Adam Wingard goes mainstream(ish) with ‘You’re Next’
For years, director, writer, cinematographer (and occasional actor) Adam Wingard has labored in the world of independent horror. After numerous shorts (including the “V/H/S” series), plus festival favorites like “A Horrible Way to Die,” he made “You’re Next.” Written by Simon Barrett, the film is a home invasion thriller with enough loose indie acting — and a sick sense of humor — to make it stand out. Made in 2011, it’s finally being given a decent release by Lions Gate as the next “it” horror film.
I read that you were shocked when “You’re Next” got a strong audience reception during an early test screening. Were you not trying to make something to crossover?
Going into it, I was actually trying to make something more accessible, something that could be seen in a mainstream light as opposed to the movies we’d done up to this point. Those were all festival-driven. I felt like that was the crowd that understood the kind of things we did. But that world isn’t necessarily why I got into filmmaking. As a kid I watched a lot of crazy, big budget Hollywood movies, horror films and so forth. Those were the kind of things that initially made me want to make movies.
But the film still has a loose style.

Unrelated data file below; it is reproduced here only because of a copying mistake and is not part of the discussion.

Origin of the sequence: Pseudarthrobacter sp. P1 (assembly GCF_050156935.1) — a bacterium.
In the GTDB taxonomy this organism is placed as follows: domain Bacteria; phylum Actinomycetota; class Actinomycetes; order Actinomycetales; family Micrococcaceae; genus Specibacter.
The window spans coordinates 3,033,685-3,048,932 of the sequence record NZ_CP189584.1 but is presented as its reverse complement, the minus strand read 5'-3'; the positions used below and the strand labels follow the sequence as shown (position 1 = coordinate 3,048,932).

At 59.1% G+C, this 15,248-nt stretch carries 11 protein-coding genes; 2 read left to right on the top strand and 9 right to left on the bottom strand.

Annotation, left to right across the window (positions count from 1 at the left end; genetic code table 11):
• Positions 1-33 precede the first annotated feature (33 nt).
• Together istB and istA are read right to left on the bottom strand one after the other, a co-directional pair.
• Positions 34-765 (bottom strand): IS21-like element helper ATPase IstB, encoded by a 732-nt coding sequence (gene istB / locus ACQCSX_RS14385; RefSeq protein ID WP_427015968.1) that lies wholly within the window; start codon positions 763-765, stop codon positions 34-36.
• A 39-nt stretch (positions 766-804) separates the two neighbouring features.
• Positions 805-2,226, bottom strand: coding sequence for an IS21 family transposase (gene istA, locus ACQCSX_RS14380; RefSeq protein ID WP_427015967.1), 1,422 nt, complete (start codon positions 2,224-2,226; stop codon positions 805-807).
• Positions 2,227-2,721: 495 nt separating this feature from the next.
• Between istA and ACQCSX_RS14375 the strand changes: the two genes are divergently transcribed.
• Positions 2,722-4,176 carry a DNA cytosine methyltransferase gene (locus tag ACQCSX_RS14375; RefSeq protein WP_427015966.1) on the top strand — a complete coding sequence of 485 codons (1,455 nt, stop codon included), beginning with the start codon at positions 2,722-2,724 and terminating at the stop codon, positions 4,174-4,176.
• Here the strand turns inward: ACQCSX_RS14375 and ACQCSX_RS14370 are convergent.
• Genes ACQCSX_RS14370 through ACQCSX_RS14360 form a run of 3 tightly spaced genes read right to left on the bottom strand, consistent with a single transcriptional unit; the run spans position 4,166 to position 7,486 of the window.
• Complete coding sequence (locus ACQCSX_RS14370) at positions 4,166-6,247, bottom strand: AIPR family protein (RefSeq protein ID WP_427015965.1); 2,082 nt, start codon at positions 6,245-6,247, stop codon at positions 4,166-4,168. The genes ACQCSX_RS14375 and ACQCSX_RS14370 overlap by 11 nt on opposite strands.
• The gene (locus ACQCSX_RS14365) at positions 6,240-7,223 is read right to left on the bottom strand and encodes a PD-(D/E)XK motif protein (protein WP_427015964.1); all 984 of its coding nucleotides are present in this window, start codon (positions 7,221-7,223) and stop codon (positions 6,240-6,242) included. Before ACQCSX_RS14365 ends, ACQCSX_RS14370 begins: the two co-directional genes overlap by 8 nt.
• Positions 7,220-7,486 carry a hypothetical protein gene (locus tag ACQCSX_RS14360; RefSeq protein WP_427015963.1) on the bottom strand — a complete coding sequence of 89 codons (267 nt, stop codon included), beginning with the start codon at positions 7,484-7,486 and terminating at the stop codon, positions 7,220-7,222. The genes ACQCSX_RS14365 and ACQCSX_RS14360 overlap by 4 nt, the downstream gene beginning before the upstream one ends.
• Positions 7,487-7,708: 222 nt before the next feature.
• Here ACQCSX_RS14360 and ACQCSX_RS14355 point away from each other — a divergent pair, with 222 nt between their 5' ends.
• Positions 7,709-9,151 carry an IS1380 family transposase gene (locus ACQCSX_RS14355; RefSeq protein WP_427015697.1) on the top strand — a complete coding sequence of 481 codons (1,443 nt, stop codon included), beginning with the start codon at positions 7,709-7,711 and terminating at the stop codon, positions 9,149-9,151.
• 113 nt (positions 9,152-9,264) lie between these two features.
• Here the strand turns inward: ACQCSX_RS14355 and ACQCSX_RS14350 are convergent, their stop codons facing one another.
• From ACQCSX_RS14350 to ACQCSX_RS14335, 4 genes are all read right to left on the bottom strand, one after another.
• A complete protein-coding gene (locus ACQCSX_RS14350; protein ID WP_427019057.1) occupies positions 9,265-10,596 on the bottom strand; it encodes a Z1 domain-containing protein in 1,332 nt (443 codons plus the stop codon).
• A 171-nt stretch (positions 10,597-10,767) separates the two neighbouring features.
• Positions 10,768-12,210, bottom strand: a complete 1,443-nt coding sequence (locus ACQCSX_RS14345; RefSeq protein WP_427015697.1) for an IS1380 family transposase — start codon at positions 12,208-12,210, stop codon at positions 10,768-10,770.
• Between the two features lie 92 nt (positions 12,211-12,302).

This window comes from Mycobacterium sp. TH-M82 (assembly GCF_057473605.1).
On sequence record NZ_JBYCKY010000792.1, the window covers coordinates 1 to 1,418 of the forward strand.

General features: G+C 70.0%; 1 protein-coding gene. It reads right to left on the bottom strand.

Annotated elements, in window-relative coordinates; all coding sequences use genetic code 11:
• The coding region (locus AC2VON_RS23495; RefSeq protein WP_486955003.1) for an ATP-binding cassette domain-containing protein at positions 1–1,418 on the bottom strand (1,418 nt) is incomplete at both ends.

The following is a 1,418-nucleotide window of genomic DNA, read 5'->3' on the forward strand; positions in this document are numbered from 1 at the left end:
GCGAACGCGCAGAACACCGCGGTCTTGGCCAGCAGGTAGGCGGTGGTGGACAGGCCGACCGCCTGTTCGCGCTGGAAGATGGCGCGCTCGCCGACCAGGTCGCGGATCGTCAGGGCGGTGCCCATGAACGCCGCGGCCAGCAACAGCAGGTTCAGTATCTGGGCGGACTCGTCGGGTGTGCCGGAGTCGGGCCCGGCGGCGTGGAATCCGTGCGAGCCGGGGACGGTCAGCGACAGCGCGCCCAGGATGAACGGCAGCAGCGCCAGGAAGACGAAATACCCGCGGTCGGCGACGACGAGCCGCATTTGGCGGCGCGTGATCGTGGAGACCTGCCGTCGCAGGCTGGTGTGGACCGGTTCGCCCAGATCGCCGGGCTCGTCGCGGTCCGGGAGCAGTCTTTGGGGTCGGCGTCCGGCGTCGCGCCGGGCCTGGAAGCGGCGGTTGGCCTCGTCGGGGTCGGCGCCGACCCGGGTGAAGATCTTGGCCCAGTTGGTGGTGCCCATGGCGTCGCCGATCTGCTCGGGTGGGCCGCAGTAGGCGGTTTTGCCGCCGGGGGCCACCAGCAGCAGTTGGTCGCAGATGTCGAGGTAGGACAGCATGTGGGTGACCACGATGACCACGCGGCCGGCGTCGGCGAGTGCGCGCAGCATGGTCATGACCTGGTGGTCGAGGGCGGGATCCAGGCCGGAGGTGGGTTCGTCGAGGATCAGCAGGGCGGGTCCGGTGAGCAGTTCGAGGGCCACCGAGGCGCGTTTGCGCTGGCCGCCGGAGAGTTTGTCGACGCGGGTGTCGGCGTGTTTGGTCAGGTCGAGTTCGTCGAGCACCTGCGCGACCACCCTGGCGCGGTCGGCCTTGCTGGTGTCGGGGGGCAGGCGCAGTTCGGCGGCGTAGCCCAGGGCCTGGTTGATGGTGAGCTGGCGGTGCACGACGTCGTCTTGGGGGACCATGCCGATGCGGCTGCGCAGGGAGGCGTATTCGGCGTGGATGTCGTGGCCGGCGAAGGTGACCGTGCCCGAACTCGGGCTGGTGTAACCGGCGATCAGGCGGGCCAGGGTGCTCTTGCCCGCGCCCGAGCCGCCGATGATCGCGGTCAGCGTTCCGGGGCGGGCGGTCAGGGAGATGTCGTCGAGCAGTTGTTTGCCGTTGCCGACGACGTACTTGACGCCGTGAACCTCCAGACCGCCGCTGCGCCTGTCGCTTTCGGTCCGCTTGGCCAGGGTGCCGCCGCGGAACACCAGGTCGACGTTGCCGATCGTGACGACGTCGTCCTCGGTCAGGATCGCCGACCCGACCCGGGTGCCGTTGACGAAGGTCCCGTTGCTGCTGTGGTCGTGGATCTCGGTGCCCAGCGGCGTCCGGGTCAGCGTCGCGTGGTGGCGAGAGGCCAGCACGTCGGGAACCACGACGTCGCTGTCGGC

I did want to use aspects of what you would normally consider a conventional cinematic language and integrate it into my kind of style. Still, I couldn’t rely on overly shaky handheld camera movements and weird editing styles. Normal audience members, they just want to be involved in the story, and they don’t want style to bog it down. But sometimes I can’t help myself.
There are members of the “mumblecore” scene here, including director Joe Swanberg. How did a more serious, actor-based approach gibe with the horror elements?
The mumblecore thing is about creating reality beyond what you usually see in cinema. You’re not picking actors based on a role. You’re picking roles based on actors. I wanted to bring that aesthetic to it, and that’s what makes it stand out — the fact that you’ve brought a certain kind of reality you’re not used to in these types of films. It’s something people haven’t seen before but it feels familiar at the same time.
Are you reluctant to go from indie horror to more studio work?
I feel like as a filmmaker you have to give the studio thing a shot because at the end of the day every time you make an indie film, you’re taking a gamble. You’re rolling the dice. Will somebody pick up this film? What will happen to it? Independent producers will screw you over just as badly as anyone else.
You’ve worked with filmmaker Joe Swanberg, not only here but on several other projects. You two would seem to have different sensibilities entirely.
I think I kind of opened his eyes to a way of filmmaking that was possibly a little sloppier than he was used to — the kind where you can get it done in a couple days. Working with him has been a mutually enriching experience for both us. I opened his eyes to that kind of film, and he helped me understand what good acting was.